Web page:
Noting that there’s no longer a demand for large-scale solar projects, the Yuma County Board of Supervisors has nixed the proposed Renewable Energy Incentive District (REID) project.
Although not wanting formal districts, the supervisors still asked that maps be drawn designating areas considered suitable for such projects.
The goal of the project had been to identify areas in the county where solar development could be encouraged to minimize impact on the community.
Officials had hoped that offering incentives, such as not having to seek a special use permit, would move developers to build projects in the districts.
The real incentive would have been the time saved – three to four months – because developers wouldn’t have to request special use permits.
The board had selected three potential areas for the district:
• 15,000 acres at County 19th Street and the Area Service Highway (State Route 195)
• 32,000 acres south of I-8 east of the Gila Mountains to Mohawk Mountains
• 64,000 acres south of I-8 Mohawk Mountains to Avenue 76E
Planning Director Paul Melcher presented the board with three options for the REID project.
1. Continue with the project with the maps and regulations “as is.”
2. Continue with the project with amendments to the maps and text to address stakeholder comments.
3. Discontinue the project and review renewable energy projects on a case-by-case basis through special use permit requests.
Asked for his recommendation, Melcher said, “Given the uncertainty of the building development environment and … given that developers here are coming in with localized projects at this time, I would say staff’s recommendation at this time would be to discontinue and just watch and monitor.”
He pointed out that APS has not announced any plans for more solar projects and the federal government is no longer offering “aggressive” loan programs for renewable energy projects.
The push is now toward community-based solar projects, such as rooftop panels installed over parking lots at schools and businesses, Melcher noted.
If something in the industry changed, the county could always bring it back with very little effort, he added.
County Administrator Robert Pickels agreed, noting demand for the industry “doesn’t exist anymore.”
Supervisor Tony Reyes questioned discontinuing the project when all the work has already been done and the objective was to be ready for when it would be needed.
“Discontinuing seems to send the message we don’t think it’s of any importance,” Reyes said.
“It’s nice to think we’re ready for it and we already have assigned places where it can go,” he added.
Chairman Greg Ferguson said he prefers to review each project case by case, rather than have districts with an “autopilot” process.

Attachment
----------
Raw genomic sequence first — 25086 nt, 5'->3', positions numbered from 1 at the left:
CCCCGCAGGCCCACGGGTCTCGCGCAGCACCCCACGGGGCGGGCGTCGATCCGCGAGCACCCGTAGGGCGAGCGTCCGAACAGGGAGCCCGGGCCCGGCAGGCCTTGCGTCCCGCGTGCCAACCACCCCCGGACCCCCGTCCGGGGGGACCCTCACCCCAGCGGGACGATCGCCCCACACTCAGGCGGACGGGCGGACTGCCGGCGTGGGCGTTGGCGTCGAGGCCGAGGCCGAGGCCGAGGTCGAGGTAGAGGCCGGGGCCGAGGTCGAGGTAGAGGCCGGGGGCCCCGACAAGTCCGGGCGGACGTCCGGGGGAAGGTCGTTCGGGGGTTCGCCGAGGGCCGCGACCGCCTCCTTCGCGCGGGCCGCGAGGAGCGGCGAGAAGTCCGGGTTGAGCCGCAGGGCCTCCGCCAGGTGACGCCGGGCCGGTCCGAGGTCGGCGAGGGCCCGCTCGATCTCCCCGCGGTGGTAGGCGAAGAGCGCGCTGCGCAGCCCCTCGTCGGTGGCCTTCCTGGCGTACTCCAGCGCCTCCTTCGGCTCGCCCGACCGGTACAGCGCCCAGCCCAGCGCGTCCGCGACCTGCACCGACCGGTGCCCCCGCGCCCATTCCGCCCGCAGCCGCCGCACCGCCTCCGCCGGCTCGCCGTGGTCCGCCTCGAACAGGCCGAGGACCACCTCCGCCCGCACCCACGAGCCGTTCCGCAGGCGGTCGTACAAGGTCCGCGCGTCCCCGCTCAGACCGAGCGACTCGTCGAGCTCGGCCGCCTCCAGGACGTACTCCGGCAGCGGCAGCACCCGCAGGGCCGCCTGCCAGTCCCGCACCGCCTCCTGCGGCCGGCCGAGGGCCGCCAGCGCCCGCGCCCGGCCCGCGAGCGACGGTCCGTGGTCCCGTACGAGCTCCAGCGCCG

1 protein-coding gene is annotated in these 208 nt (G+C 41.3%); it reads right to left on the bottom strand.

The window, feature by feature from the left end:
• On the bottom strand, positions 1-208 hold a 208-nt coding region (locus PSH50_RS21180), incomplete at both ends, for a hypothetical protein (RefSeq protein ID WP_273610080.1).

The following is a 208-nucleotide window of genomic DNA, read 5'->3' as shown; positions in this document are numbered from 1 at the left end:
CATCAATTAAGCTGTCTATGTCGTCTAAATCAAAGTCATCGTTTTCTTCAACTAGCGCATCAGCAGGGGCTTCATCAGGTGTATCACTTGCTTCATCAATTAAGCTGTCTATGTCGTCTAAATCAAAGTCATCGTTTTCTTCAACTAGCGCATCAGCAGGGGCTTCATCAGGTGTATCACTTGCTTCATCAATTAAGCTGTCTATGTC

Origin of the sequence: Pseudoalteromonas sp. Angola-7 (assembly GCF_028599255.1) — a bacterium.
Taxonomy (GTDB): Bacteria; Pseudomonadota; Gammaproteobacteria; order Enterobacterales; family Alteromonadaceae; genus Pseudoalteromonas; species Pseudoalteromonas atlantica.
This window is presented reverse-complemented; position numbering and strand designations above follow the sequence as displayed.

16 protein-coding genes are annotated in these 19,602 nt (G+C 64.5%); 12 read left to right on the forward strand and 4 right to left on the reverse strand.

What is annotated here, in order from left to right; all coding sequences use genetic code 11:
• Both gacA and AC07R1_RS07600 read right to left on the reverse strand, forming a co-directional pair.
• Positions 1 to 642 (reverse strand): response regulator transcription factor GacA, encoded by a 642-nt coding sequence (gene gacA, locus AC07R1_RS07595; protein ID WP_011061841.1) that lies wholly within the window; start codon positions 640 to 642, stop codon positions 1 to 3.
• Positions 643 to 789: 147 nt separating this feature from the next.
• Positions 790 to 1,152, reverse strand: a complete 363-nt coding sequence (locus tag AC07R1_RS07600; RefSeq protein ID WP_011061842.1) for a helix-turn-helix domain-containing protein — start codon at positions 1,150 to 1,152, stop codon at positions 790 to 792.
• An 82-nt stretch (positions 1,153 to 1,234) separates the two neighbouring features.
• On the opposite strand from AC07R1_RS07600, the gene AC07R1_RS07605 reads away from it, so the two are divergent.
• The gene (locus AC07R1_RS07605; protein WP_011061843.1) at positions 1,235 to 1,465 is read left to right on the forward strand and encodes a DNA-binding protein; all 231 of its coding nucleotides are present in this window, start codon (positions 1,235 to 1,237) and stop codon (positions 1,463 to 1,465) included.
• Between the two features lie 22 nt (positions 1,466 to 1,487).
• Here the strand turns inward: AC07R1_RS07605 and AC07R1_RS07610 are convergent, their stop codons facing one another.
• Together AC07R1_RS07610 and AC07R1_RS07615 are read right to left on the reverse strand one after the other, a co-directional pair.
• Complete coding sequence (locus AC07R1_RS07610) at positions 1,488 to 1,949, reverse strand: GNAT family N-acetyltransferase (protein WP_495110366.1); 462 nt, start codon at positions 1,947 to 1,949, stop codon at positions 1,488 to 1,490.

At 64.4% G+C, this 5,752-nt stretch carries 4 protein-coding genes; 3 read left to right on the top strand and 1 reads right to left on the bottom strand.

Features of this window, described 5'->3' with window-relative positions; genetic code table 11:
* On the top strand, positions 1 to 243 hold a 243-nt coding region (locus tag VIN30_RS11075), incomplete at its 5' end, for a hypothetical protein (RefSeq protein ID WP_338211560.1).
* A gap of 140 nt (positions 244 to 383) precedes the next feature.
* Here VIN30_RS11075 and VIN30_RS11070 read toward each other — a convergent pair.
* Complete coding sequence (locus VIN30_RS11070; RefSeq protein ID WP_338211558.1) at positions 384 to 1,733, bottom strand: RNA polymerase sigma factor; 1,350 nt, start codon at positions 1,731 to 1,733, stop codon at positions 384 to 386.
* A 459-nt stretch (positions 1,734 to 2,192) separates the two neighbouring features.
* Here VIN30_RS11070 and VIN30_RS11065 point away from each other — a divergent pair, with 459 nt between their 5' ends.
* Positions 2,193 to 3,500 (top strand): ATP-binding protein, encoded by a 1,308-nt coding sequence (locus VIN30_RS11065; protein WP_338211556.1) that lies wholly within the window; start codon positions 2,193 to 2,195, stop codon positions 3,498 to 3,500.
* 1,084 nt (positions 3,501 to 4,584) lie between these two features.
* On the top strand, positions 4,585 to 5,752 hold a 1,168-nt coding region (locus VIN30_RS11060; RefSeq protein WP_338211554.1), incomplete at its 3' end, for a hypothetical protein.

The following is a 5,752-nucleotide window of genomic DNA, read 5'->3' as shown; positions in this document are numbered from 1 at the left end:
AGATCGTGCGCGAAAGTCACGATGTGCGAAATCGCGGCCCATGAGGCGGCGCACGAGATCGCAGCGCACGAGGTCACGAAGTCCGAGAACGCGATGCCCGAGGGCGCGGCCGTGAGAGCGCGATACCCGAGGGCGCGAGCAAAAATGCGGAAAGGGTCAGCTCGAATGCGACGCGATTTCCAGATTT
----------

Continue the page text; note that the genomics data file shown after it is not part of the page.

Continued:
He agreed there isn’t much of a demand for renewable energy projects anymore. People thought “it would be a gold mine and it’s not,” he said.
But Reyes argued that reviewing each project case by case is “micromanaging” and said he favors “less government intrusion.”
“From the beginning, some members of the board, chairman included, just didn’t like the fact that people could go through this process faster without us having any say,” he said.
The county should, at the least, designate areas even if developers still had to go through the SUP process, Reyes said.
Supervisor Russell McCloud agreed, but proposed moving the boundaries farther away from Sears Point, as some citizens had suggested.
Ultimately, the board voted 4-1, with Ferguson the lone dissenter, to nix the formal districts but designate areas suitable for renewable energy development.
The board directed staff to update the maps based on comments from property owners and the supervisors and bring it back through the Planning and Zoning commission for board review.
What property owners think:
As part of an outreach effort, Yuma County mailed 2,407 letters to property owners in the three proposed Renewable Energy Incentive District areas to determine interest in the project.
The notice also invited property owners to attend public meetings in San Luis and Wellton to provide comments. No one attended the San Luis meeting, but the Wellton meeting drew 27 people, with 22 favoring the REID project.
Comments from those in favor of the project included:
• Offers an alternative opportunity to recoup a return on their land investment since residential development had diminished and was not likely to resume in the near future.
• Time savings for developers
• Private developers could develop their own projects.
Comments from the persons opposed included:
• Possible negative visual impacts on Sears Point.
• 300 feet is not enough of a buffer from residences to projects.
• Projects need to be located on disturbed lands.
In addition to the meetings, staff received 47 phone calls from property owners in response to the letters mailed out. Of those phone calls, 18 property owners were in favor of moving forward with the districts, with four property owners opposed to the project.
The remaining 25 callers wanted more information.
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